When workers are confronted with put-downs, sarcasm, or passive-aggressiveness, he says, the best thing to do is address the matter upfront. “Confront that person and ask what they meant or why they treated you that way,” he says. “It’s better than sitting around wondering about it, since that rumination seems to be what leads to those detrimental effects.”

The study also found that workplaces with “politically charged” environments—those where employees do what’s best for themselves and not for the company, and where rules and processes are not clearly laid out—had the highest levels of incivility-induced mental depletion.

“When it isn’t made clear how you should go about conducting your work or how rewards, like promotions, are given out, it can lead to undermining and one-upmanship,” says Johnson. “If managers set clear boundaries and give good feedback about what’s acceptable and what’s not, they can limit those behaviors.”

RELATED: Crappy Relationship With Your Boss? Blame Your Parents

At the very least, says Johnson—even if you can’t do much to improve your coworkers’ attitudes—simply being aware of how incivility spreads can be a positive step.

“If you know that you’re more likely to be curt to others when you’re feeling burned out, hopefully you’ll be motivated to work harder not to act this way,” he says. Now if you could just get everyone else in the office to adopt this attitude, too, maybe those rude remarks wouldn’t happen in the first place.

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8 Ways to Actually Unplug on Vacation

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After months of lamenting to your friends, coworkers and cats that, “Ugh, I need a vacation”—but refusing to take one—you’ve finally given in and put in for a few much-needed PTO days. Hooray!

But if your first question is “Can I get WiFi?” you’re not alone. In a culture where we earn our vacation days yet don’t always take them, it can be difficult to let go, unplug and relax once we’re physically out of the office. But it’s so important.

“Taking time off allows us to physically, mentally and emotionally recharge, and allows us to gain perspective, which boosts our creativity when we return,” says Brandon Smith, also known as “The Workplace Therapist” and faculty member at Emory University’s Goizeuta Business School.

Here’s how to snap into vacation mode ASAP so you don’t waste half your trip trying to chill.

RELATED: How to Get the Most Out of Your PTO

8 Ways to Make Your Vacation Time Totally Worth It

1. Stay within your budget. If a two-week European luxe vacation is out of the question, consider a long weekend or opt for a resort within driving distance. “Taking shorter breaks more frequently can be more beneficial than just taking one long break once every year or two,” says Melanie Greenberg, PhD, a clinical psychologist in California and author of the upcoming book The Stress-Proof Brain. You don’t want to return from your trip to a negative bank account balance, which will no doubt cause even more stress than what you had before you left.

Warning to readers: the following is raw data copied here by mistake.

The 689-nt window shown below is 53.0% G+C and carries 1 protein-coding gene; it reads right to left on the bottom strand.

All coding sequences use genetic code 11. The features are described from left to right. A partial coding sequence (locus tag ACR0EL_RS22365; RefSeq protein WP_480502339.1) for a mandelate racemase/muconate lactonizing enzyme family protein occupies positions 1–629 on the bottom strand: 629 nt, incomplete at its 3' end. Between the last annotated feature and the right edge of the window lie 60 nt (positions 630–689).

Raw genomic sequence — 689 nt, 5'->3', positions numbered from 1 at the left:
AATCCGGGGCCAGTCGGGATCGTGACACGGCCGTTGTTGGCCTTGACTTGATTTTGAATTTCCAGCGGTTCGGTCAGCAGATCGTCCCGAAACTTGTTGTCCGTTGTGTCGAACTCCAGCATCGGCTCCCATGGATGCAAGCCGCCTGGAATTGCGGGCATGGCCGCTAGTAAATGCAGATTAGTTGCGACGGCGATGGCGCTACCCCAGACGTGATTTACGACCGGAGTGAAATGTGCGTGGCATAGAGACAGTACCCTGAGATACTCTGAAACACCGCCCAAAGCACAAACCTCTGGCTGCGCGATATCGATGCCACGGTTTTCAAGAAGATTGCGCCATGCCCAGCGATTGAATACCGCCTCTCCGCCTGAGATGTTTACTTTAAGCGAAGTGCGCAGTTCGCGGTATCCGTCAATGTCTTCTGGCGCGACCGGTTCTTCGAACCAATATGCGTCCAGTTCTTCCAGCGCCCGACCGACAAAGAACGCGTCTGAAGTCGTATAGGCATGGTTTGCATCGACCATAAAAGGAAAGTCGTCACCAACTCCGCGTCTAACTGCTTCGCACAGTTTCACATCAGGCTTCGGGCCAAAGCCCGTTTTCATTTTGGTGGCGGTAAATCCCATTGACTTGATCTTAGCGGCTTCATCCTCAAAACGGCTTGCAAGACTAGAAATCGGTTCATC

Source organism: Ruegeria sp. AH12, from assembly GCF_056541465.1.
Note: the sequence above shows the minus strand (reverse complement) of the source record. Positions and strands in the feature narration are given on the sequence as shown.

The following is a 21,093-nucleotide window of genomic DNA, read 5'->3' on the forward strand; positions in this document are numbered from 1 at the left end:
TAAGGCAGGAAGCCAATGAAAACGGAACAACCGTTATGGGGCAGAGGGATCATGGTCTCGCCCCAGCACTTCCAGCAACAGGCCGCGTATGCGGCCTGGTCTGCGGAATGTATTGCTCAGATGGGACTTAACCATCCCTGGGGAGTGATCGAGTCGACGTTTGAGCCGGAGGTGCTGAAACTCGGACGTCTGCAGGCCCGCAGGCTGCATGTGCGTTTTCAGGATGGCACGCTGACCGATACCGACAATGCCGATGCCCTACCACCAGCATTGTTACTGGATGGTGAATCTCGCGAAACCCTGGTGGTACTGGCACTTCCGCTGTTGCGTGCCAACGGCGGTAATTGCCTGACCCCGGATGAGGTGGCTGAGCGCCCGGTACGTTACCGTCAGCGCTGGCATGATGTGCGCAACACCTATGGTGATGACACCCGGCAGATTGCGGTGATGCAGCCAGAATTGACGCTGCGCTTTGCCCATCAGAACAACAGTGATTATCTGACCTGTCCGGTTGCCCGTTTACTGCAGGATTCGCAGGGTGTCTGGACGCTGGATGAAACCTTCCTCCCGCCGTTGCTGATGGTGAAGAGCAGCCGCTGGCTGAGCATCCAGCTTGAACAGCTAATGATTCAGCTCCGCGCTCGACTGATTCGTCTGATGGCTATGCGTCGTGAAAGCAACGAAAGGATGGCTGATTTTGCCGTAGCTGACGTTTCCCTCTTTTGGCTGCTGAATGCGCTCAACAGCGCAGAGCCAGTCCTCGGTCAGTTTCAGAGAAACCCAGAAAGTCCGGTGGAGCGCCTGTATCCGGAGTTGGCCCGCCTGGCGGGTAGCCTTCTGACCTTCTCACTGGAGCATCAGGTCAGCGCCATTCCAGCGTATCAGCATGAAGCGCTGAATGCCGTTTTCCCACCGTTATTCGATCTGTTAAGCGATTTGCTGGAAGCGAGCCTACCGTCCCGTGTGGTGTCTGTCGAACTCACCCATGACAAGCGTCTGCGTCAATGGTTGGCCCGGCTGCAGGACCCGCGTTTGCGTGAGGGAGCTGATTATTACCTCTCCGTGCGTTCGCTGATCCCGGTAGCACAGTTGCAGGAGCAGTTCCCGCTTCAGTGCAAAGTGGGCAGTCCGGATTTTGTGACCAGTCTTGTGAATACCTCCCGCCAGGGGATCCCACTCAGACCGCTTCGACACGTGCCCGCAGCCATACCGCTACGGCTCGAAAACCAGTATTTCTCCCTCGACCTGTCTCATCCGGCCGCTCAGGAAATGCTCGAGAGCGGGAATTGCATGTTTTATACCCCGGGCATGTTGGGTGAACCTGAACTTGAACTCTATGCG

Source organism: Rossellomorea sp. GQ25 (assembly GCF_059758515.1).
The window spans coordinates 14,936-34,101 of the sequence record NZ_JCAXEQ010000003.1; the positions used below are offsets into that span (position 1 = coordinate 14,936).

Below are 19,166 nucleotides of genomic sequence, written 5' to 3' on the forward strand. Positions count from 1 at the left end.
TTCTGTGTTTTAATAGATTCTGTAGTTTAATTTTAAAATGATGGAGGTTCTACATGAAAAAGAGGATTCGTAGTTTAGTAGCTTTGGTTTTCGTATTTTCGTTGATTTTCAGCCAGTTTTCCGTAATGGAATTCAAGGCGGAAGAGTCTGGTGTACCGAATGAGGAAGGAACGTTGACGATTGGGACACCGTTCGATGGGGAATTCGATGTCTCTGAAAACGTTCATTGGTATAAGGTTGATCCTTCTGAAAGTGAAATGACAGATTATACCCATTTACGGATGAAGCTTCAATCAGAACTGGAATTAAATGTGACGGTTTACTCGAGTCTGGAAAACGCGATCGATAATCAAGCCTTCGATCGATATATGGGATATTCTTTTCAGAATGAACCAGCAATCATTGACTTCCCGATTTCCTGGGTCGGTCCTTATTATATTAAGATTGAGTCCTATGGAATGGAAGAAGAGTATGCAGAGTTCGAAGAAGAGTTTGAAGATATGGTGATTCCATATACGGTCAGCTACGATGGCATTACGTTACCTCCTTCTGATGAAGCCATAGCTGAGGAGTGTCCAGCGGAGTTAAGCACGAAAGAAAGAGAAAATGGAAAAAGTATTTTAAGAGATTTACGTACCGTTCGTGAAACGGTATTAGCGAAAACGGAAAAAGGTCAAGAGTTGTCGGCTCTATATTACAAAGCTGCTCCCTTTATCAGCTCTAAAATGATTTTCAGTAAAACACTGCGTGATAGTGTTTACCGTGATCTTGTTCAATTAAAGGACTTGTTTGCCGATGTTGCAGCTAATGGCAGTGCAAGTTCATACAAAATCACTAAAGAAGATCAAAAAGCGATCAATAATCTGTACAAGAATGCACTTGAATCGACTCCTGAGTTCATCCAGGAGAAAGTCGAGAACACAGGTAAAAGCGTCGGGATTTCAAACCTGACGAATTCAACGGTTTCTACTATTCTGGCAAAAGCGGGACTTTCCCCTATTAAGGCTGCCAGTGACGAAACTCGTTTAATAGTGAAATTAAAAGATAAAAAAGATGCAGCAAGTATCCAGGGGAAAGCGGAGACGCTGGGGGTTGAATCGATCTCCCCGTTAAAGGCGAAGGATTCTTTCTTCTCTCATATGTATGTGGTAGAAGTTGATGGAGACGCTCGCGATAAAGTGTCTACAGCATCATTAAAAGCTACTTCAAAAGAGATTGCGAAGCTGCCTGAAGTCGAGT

2. Get yourself in order before you go. You’re not going to be able to chill and eat cake by the ocean if you’re thinking about that deadline you missed or the email you were supposed to send. “Try to work extra hard before you leave, and let people know you’ll be gone,” says Greenberg. Smith adds, “In addition to setting your out-of-office notifications, provide a person that can be reached in your absence.” (Just be sure to give that person a heads up.)

RELATED: 7 Fitness Retreats You Can Actually Afford

3. Remind yourself that, yes, you deserve a vacation. People tend to feel guilty for taking time away for themselves. But don’t! “Relaxation is something we often view as only appropriate for the weekends or vacation time,” says Lodro Rinzler, chief spiritual officer and co-founder of MNDFL in New York City. Rinzler reminds us that we need to take breaks during the week, too, and enjoy the things that make us feel relaxed and happy.

“For many of us, the fact that we’re physically and emotionally unable to relax during the week takes a toll on our bodies. We need to walk away from our work life for a bit in order to recharge and come back to full health.”

RELATED: 17 Positive Affirmations That'll Change the Way You Think

4. Don’t worry about what you should be doing. In an Instagram and Snapchat-driven world, there’s this idea that you should either be super active, totally lazy or whatever other idea you have in your head about what a vacation should be. However you choose to spend your time off, make sure that it serves your interests.